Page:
The World Health Organization (WHO) recommends same day sputum microscopy (spot-spot) in preference to conventional strategy (spot-morning) for the diagnosis of smear positive tuberculosis with the view that completing diagnosis on a single day may be more convenient to the patients and reduce pre-treatment losses to follow-up.
We conducted a cross-sectional study in seven selected district level hospitals of Chhattisgarh State, India. During October 2012 – March 2013, two sputum specimens (spot-early morning) were collected from consecutively enrolled adult (≥18 years) presumptive TB patients as per current national guidelines. In addition, a second sample was collected (one hour after the collection of first spot sample) from the same patients. All the samples were examined by ziehl-Neelsen (ZN) microscopy. McNemar’s test was used to compare statistical differences in the proportion smear positive between the two approaches (spot-spot versus spot-morning).
Of 2551 presumptive TB patients, 69% were male. All patients provided the first spot specimen, 2361 (93%) provided the second spot specimen, and 2435 (96%) provided an early morning specimen. 72% of specimens were mucopurulent in conventional strategy as compared to 60% in same day strategy. The proportion of smear-positive patients diagnosed by same day microscopy was 14%, as compared to 17% by the conventional method (p<0.001). A total of 73 (16.9%) potential cases were missed by the same day method compared to only 2 (0.5%) by the conventional method.
Same-day microscopy method missed 17% of smear-positive cases and contrary to prior perception, did not increase the proportion of suspects providing the second sample. These findings call for an urgent need to revisit the WHO recommendation of switching to same-day diagnosis over the current policy.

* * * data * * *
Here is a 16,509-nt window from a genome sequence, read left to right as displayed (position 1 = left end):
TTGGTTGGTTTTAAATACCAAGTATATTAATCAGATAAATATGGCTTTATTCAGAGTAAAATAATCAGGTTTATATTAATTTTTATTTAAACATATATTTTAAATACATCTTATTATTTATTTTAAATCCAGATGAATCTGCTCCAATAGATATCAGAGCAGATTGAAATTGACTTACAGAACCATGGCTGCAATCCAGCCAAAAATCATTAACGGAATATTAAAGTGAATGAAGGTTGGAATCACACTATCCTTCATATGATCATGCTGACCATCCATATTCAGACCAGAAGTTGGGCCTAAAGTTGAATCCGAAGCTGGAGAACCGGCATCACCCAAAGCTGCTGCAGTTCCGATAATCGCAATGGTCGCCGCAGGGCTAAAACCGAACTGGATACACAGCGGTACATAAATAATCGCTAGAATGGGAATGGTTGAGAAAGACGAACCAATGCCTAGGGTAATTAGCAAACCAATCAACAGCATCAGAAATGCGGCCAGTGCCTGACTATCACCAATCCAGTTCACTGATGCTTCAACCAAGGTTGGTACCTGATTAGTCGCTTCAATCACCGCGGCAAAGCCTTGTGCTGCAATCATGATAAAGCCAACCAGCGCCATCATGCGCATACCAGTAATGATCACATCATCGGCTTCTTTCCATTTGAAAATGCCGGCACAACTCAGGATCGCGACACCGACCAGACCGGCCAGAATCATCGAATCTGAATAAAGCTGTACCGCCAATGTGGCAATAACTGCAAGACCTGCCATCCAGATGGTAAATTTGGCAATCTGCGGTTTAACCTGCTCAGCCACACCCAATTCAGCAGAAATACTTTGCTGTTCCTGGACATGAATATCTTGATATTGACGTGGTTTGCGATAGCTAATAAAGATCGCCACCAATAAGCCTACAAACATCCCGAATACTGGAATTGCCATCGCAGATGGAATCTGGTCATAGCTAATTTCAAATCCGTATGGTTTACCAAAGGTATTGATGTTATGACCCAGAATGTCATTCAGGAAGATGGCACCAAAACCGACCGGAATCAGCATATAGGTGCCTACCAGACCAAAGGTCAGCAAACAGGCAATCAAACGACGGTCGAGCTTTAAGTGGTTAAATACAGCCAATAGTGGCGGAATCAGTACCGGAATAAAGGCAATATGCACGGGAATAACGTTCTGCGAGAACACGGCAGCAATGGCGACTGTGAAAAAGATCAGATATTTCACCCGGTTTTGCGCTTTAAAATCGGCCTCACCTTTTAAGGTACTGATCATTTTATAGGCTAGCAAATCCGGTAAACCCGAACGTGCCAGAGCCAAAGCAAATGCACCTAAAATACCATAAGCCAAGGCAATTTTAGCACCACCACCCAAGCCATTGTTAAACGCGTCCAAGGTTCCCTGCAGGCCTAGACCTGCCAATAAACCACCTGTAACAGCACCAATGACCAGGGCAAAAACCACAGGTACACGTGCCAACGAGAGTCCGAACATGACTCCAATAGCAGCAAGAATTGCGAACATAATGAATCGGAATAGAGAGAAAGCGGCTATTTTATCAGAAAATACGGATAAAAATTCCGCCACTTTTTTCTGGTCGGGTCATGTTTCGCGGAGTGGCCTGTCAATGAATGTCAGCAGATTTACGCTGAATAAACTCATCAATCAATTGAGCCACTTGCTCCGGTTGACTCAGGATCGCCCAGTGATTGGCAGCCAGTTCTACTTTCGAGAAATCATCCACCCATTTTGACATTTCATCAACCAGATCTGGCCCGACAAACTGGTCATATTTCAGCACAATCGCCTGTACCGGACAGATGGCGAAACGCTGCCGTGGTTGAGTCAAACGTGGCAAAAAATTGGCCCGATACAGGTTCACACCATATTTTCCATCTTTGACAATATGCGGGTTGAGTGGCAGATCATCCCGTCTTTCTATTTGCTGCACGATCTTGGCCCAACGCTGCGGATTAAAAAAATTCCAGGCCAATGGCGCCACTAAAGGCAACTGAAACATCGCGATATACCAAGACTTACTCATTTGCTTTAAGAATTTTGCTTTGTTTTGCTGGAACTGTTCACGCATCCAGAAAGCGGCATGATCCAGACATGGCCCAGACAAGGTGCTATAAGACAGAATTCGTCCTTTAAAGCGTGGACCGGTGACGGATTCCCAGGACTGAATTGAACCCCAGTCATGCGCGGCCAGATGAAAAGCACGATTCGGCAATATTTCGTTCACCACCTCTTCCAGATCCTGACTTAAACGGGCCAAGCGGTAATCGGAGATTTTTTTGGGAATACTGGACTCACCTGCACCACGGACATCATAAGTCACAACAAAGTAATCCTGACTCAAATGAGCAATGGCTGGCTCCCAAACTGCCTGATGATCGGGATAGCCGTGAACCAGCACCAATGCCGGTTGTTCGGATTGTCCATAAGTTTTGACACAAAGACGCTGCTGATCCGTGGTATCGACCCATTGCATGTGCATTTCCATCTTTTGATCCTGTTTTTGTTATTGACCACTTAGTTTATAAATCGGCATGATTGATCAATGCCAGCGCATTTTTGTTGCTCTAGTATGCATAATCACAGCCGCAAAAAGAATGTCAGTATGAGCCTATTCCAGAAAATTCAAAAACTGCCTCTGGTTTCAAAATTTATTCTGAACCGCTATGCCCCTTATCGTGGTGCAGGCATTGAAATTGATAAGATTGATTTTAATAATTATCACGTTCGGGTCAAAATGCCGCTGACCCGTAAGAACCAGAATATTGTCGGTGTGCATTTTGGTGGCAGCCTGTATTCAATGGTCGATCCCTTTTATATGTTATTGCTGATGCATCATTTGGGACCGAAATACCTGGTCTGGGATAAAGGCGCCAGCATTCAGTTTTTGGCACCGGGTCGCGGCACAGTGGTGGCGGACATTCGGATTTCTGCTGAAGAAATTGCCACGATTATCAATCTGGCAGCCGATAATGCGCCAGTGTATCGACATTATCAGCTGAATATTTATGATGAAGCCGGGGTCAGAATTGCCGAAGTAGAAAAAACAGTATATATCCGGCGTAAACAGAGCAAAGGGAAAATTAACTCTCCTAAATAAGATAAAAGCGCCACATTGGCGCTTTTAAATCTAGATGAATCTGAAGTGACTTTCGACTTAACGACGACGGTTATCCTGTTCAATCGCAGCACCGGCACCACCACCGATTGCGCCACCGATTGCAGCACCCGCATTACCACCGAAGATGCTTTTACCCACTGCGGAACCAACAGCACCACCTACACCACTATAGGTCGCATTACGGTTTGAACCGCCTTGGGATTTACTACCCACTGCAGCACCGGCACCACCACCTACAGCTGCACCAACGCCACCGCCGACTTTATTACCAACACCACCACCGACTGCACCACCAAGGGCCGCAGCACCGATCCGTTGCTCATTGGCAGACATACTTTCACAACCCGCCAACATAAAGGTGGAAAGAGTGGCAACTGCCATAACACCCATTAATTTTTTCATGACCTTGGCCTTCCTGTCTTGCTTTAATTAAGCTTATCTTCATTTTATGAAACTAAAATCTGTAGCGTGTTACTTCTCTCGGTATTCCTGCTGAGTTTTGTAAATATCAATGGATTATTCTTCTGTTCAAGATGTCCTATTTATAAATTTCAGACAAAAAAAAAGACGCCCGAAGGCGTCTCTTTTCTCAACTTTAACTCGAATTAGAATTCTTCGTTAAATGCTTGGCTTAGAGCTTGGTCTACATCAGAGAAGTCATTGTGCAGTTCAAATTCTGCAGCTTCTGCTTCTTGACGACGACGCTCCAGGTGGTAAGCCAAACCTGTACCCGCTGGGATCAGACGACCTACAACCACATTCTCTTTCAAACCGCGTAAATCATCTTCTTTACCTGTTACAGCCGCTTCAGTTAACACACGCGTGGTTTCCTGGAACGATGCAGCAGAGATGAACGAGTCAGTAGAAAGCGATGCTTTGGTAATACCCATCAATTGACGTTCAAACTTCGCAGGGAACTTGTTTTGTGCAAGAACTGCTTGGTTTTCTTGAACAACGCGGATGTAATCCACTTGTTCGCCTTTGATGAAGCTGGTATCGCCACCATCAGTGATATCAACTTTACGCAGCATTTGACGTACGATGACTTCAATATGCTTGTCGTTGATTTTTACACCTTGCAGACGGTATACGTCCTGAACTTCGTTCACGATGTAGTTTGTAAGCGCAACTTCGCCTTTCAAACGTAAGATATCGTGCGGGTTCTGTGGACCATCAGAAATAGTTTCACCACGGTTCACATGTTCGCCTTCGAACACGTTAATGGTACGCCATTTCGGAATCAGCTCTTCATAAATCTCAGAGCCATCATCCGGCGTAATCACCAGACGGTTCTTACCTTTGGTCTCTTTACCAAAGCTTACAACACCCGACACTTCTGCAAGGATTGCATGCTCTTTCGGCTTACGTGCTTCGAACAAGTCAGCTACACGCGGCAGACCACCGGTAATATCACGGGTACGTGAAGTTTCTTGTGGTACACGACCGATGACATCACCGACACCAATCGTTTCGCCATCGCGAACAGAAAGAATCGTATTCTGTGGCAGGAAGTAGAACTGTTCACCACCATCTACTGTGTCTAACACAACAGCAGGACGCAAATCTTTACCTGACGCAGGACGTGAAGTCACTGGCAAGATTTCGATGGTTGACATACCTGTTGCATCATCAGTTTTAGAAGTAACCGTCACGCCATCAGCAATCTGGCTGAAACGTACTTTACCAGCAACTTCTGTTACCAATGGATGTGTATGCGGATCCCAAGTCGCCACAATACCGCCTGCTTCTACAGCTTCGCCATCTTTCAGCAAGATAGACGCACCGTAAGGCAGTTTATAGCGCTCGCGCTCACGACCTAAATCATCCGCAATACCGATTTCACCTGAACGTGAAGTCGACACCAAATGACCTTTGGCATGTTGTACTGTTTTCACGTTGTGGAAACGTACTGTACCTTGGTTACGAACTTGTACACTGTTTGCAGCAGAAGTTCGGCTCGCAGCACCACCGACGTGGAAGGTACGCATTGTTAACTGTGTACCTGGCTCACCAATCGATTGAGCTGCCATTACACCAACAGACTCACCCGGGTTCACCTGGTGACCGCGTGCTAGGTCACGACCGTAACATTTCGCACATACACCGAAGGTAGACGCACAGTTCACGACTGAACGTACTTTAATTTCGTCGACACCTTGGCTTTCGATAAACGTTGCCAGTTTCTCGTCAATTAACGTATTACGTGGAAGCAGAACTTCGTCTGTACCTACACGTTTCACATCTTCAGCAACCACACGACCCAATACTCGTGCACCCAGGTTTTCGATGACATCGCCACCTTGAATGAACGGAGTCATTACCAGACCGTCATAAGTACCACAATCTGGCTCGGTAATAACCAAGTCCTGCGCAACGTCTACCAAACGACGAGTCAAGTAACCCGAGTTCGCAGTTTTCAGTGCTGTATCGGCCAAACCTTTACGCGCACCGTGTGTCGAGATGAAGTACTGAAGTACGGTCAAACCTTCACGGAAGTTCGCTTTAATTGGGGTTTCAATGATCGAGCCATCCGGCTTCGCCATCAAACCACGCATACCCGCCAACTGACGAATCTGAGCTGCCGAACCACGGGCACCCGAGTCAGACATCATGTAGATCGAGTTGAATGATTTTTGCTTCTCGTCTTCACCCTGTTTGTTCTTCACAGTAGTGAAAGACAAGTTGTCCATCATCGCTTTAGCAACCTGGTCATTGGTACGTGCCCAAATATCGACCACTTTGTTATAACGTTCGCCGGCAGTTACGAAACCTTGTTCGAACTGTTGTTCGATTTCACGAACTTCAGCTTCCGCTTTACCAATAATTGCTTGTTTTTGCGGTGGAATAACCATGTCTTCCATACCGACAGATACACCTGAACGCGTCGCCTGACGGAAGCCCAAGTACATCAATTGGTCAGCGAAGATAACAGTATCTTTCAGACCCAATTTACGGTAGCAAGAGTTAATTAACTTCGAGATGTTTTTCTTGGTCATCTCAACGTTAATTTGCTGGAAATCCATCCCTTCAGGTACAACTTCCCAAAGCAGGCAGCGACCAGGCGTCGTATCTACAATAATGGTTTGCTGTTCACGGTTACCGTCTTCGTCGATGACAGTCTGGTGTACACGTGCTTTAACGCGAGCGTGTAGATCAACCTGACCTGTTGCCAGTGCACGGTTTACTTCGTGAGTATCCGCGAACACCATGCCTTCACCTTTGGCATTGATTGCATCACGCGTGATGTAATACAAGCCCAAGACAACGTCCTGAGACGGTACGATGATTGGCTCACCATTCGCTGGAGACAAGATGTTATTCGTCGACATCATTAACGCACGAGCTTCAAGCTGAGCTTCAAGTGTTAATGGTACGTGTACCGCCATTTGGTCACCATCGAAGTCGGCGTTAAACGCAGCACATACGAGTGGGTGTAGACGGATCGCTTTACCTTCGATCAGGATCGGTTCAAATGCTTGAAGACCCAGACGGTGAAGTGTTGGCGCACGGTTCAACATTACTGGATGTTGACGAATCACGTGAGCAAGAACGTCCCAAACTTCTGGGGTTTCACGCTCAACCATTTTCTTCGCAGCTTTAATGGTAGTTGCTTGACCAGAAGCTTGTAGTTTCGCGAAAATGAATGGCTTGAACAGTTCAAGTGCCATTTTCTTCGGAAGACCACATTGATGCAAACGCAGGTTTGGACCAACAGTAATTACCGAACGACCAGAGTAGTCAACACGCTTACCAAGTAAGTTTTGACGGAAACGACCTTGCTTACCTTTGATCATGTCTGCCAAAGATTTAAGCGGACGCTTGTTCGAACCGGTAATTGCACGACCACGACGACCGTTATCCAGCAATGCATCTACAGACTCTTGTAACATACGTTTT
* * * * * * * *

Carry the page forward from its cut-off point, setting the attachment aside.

Citation: Nayak P, Kumar AMV, Claassens M, Enarson DA, Satyanarayana S, et al. (2013) Comparing Same Day Sputum Microscopy with Conventional Sputum Microscopy for the Diagnosis of Tuberculosis – Chhattisgarh, India. PLoS ONE 8(9): e74964. doi:10.1371/journal.pone.0074964
Editor: Yazdan Yazdanpanah, Hopital Bichat Claude Bernard, France
Received: June 14, 2013; Accepted: August 10, 2013; Published: September 23, 2013
Copyright: © 2013 NAYAK et al. This is an open-access article distributed under the terms of the Creative Commons Attribution License, which permits unrestricted use, distribution, and reproduction in any medium, provided the original author and source are credited.
Funding: Funding for the operational research course was made possible from by the support of the American people through the United States Agency for International Development (USAID). Funders had no role in study design, data collection, analysis or interpretation of data. The contents of this paper do not necessarily reflect the views of USAID or the United States Government.
Competing interests: The authors have declared that no competing interests exist.